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Diagn Microbiol Infect Dis. 2019 Jul;94(3):213-217. doi: 10.1016/j.diagmicrobio.2018.12.018. Epub 2019 Jan 14.

A multisite implementation of a real-time polymerase chain reaction assay to predict ciprofloxacin susceptibility in Neisseria gonorrhoeae.

Author information

1
UCLA Jonathan and Karin Fielding School of Public Health, Department of Environmental Health Sciences, University of California, USA.
2
Los Angeles Department of Public Health, Public Health Laboratories, Los Angeles, CA, USA.
3
Social and Scientific Systems, Inc., Clinical Research and Biosciences Group, Silver Spring, MD, USA.
4
San Francisco Department of Public Health, San Francisco Public Health Laboratory, San Francisco, CA, USA.
5
Philadelphia Department of Public Health, Philadelphia Public Health Laboratory, Philadelphia, PA, USA.
6
Accelerate Diagnostics, Tucson, AZ, USA. Electronic address: rhumphries@axdx.com.
7
UCLA Division of Infectious Diseases, Department of Medicine, David Geffen School of Medicine, University of California, Los Angeles, CA, USA.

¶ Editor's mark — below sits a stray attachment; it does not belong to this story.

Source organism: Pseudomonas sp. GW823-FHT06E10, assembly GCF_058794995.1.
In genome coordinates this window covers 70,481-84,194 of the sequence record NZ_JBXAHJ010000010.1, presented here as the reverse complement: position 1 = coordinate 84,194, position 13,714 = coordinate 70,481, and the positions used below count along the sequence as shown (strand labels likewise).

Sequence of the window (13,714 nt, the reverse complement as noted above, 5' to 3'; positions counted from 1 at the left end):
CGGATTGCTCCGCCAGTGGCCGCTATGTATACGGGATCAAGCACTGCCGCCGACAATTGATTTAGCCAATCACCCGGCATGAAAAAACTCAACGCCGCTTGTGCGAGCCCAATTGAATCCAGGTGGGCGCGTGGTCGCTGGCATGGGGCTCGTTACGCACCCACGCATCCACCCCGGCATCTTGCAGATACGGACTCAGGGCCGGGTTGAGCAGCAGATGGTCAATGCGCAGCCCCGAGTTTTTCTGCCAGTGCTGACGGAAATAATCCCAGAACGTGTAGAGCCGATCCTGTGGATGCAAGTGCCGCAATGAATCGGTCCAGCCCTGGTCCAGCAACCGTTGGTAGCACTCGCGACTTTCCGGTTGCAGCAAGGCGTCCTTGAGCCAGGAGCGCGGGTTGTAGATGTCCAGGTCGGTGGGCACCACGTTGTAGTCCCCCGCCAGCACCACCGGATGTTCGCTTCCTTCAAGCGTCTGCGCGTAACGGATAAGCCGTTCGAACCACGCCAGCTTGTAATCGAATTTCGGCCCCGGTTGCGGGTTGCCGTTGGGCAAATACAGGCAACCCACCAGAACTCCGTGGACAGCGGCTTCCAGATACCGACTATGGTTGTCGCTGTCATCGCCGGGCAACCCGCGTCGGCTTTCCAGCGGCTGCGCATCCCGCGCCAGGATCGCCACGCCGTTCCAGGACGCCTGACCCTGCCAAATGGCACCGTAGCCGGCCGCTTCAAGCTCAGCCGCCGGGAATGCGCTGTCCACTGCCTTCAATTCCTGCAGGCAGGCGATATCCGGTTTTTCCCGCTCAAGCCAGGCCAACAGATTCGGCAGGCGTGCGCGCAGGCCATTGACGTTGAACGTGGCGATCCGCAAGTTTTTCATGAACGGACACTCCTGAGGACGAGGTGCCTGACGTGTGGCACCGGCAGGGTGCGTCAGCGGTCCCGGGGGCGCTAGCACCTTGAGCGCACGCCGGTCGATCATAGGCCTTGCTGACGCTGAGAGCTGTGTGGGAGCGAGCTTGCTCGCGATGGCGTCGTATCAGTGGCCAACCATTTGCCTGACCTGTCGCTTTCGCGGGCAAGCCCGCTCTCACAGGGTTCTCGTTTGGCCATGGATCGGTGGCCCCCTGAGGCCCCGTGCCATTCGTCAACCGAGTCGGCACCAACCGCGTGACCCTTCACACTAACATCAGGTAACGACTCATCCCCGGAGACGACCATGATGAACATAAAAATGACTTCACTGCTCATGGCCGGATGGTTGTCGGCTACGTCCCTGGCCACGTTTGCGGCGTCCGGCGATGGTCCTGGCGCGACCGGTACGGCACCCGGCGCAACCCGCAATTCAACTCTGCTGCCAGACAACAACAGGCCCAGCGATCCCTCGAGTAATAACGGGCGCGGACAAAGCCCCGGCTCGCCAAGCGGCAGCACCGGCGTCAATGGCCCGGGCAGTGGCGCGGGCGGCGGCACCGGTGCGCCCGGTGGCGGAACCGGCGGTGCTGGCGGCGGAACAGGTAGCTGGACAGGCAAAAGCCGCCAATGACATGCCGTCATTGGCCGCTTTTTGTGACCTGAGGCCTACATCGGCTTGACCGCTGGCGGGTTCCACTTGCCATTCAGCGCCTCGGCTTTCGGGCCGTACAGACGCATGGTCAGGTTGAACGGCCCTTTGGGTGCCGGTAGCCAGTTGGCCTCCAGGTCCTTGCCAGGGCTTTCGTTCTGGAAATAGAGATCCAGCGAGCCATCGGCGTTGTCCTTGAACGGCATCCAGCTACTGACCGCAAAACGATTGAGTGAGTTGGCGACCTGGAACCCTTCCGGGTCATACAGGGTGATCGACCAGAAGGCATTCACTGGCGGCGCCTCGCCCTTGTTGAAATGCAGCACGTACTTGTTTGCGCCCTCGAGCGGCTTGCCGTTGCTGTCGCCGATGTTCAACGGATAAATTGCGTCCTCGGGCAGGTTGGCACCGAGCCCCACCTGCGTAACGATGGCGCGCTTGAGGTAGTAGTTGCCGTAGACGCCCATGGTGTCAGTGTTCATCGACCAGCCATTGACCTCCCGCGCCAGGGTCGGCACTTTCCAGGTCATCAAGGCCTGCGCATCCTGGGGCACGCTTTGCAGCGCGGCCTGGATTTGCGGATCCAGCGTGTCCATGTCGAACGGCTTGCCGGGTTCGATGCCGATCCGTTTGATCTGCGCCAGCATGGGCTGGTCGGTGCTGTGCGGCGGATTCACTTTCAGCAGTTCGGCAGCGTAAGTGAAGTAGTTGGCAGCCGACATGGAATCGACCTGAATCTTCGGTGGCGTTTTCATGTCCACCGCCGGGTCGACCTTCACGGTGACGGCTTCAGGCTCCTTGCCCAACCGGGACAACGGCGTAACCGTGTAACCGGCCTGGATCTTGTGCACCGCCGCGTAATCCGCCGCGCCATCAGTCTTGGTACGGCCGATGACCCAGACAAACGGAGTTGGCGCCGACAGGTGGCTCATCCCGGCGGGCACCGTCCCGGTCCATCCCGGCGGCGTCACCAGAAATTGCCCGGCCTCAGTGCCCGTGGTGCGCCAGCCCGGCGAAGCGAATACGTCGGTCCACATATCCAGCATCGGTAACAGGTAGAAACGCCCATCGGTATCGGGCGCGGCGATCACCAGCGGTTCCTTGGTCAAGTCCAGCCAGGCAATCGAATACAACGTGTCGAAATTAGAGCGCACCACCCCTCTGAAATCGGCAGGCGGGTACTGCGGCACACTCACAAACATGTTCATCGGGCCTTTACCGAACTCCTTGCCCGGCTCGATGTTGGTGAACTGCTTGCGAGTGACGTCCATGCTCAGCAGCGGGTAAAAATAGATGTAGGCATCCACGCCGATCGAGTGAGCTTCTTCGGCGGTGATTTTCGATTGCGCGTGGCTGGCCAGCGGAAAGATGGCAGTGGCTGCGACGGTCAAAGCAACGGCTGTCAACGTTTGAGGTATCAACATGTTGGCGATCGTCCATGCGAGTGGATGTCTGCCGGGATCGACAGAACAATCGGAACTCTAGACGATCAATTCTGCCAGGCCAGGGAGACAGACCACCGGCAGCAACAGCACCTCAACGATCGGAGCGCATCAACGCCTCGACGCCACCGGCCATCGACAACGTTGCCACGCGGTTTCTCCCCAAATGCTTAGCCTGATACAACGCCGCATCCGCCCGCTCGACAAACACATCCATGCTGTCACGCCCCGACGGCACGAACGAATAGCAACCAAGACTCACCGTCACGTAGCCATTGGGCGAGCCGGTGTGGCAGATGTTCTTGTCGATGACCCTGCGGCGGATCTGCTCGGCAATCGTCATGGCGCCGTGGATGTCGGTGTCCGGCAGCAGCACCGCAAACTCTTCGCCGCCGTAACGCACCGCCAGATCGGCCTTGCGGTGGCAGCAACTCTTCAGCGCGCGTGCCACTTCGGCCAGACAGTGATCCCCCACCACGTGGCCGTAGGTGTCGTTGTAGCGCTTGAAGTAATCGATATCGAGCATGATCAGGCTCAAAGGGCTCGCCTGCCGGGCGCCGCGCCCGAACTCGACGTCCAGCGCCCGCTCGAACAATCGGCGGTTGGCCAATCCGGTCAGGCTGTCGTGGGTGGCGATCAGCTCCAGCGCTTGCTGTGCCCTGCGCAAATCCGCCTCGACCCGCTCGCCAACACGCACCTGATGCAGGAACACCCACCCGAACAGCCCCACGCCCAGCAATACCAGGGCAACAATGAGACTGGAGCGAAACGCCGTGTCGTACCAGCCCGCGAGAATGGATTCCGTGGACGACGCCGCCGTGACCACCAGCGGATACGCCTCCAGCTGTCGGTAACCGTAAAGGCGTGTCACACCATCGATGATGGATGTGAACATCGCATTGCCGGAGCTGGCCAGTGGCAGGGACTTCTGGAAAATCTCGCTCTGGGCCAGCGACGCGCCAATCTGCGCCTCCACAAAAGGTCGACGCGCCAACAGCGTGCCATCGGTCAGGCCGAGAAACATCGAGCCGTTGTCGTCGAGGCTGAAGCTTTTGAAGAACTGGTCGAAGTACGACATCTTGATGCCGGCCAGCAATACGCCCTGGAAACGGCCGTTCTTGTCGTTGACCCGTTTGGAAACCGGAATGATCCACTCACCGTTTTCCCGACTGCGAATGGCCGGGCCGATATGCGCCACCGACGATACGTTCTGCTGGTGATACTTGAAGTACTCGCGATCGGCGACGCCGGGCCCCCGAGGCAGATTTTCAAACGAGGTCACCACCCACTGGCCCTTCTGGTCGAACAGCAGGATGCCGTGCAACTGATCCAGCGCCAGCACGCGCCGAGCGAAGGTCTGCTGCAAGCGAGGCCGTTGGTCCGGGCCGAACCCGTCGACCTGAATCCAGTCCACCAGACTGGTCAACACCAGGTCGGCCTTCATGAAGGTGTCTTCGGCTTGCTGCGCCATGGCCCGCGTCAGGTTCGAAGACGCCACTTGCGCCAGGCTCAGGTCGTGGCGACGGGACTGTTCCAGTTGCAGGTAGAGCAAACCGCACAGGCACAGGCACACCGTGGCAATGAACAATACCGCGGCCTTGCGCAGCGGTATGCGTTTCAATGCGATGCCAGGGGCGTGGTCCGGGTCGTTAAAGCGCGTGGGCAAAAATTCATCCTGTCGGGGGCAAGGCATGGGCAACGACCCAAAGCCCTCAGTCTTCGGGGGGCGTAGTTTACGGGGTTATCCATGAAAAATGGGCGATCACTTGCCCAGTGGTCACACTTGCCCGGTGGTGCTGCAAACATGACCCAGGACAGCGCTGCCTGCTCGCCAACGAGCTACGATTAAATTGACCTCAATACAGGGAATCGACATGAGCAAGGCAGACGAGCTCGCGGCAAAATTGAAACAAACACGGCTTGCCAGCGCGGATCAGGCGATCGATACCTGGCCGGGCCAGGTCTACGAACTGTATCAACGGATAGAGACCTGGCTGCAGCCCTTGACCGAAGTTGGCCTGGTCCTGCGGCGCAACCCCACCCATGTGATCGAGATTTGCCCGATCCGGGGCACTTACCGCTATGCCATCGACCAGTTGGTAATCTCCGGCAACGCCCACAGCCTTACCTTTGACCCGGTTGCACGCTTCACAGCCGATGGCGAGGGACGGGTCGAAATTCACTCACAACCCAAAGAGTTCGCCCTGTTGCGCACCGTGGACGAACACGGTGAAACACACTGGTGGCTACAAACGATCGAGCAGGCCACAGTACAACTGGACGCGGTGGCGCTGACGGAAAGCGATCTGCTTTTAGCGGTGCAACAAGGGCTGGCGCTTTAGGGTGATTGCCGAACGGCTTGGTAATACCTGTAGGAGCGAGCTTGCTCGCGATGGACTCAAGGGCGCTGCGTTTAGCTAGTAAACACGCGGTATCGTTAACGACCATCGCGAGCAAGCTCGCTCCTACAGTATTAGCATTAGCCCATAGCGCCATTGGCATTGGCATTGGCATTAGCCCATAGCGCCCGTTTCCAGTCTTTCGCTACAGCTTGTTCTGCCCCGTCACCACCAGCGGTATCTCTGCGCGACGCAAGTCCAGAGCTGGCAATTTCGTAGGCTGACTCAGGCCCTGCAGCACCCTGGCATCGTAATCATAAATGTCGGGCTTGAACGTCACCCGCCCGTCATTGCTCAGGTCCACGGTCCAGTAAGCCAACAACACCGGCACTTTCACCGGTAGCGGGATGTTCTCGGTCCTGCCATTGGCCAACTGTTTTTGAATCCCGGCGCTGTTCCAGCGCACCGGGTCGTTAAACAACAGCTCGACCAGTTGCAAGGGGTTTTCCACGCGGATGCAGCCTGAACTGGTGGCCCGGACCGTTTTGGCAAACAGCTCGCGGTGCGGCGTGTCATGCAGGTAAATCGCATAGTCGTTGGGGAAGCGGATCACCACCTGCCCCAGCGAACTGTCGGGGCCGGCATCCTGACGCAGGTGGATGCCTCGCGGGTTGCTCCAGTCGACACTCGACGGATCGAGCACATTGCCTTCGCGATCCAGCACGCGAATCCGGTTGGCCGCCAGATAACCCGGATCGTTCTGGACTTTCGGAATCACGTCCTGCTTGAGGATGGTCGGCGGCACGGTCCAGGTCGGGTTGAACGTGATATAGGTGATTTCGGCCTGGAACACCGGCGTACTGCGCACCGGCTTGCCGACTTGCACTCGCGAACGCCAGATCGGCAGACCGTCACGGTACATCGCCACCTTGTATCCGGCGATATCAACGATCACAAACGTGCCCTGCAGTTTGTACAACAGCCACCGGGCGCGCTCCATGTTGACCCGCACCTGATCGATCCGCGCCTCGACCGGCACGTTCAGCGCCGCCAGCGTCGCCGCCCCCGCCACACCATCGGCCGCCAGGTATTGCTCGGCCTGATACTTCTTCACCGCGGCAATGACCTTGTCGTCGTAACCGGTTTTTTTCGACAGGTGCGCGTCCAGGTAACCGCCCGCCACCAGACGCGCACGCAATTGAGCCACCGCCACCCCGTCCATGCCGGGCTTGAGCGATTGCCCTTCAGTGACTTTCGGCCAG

Abstract

There are no commercially available Food and Drug Administration-cleared rapid tests for Neisseria gonorrhoeae antimicrobial susceptibility testing. This study evaluated the performance of a laboratory-developed real-time polymerase chain reaction assay for genotyping the gyrA gene to determine antimicrobial susceptibility to ciprofloxacin. Validation and clinical performance of the gyrA assay were evaluated across 3 geographic locations (Los Angeles, San Francisco, Philadelphia). Following validation, clinical specimens were collected in Aptima Combo2® CT/NG transport medium from asymptomatic persons who tested positive for Neisseria gonorrhoeae and evaluated for assay percent reportable (i.e., proportion of N. gonorrhoeae-positive specimens that yielded a gyrA genotype). The percentage of gyrA genotyping results differed by laboratory and specimen type. The proportion of specimens that were reportable was best for urine/genital specimens (genotyped = 76.4% (95% confidence interval, 69.9-82%)) followed by rectal (genotyped = 67.2% (95% confidence interval, 63.4-70.6%)) and then pharyngeal specimens (genotyped = 36.1%, (95% confidence interval, 31.9-40.5%)). Overall, asymptomatic patients with N. gonorrhoeae yielded an interpretable genotype 57.2% (784/1370) of the time, of which 480 were wild-type gyrA, resulting in 61% (480/784) being potentially treatable with ciprofloxacin.

KEYWORDS:

Antibiotic resistance; Antimicrobial stewardship; Gonorrhea; Molecular surveillance

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